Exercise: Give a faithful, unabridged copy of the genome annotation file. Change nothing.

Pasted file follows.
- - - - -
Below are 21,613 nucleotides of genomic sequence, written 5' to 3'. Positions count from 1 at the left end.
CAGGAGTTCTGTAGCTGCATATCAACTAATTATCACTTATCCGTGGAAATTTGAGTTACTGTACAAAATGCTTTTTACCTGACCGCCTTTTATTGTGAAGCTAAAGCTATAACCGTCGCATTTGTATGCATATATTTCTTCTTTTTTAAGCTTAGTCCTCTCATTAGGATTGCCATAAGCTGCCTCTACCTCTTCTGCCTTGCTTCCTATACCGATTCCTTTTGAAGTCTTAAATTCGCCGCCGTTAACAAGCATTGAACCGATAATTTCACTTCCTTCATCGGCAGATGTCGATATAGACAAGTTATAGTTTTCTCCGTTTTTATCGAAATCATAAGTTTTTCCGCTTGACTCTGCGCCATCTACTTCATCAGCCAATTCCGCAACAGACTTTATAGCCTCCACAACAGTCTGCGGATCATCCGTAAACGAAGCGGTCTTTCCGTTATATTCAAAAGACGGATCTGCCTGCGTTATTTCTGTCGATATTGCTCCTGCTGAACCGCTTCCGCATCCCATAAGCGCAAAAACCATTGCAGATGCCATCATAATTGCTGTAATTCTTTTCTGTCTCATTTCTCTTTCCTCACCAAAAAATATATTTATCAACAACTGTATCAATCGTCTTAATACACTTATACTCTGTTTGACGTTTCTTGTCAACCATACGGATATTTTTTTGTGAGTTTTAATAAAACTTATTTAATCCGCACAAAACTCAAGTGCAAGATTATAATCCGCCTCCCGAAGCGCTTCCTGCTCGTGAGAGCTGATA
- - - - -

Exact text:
Below are 21,613 nucleotides of genomic sequence, written 5' to 3'. Positions count from 1 at the left end.
CAGGAGTTCTGTAGCTGCATATCAACTAATTATCACTTATCCGTGGAAATTTGAGTTACTGTACAAAATGCTTTTTACCTGACCGCCTTTTATTGTGAAGCTAAAGCTATAACCGTCGCATTTGTATGCATATATTTCTTCTTTTTTAAGCTTAGTCCTCTCATTAGGATTGCCATAAGCTGCCTCTACCTCTTCTGCCTTGCTTCCTATACCGATTCCTTTTGAAGTCTTAAATTCGCCGCCGTTAACAAGCATTGAACCGATAATTTCACTTCCTTCATCGGCAGATGTCGATATAGACAAGTTATAGTTTTCTCCGTTTTTATCGAAATCATAAGTTTTTCCGCTTGACTCTGCGCCATCTACTTCATCAGCCAATTCCGCAACAGACTTTATAGCCTCCACAACAGTCTGCGGATCATCCGTAAACGAAGCGGTCTTTCCGTTATATTCAAAAGACGGATCTGCCTGCGTTATTTCTGTCGATATTGCTCCTGCTGAACCGCTTCCGCATCCCATAAGCGCAAAAACCATTGCAGATGCCATCATAATTGCTGTAATTCTTTTCTGTCTCATTTCTCTTTCCTCACCAAAAAATATATTTATCAACAACTGTATCAATCGTCTTAATACACTTATACTCTGTTTGACGTTTCTTGTCAACCATACGGATATTTTTTTGTGAGTTTTAATAAAACTTATTTAATCCGCACAAAACTCAAGTGCAAGATTATAATCCGCCTCCCGAAGCGCTTCCTGCTCGTGAGAGCTGATA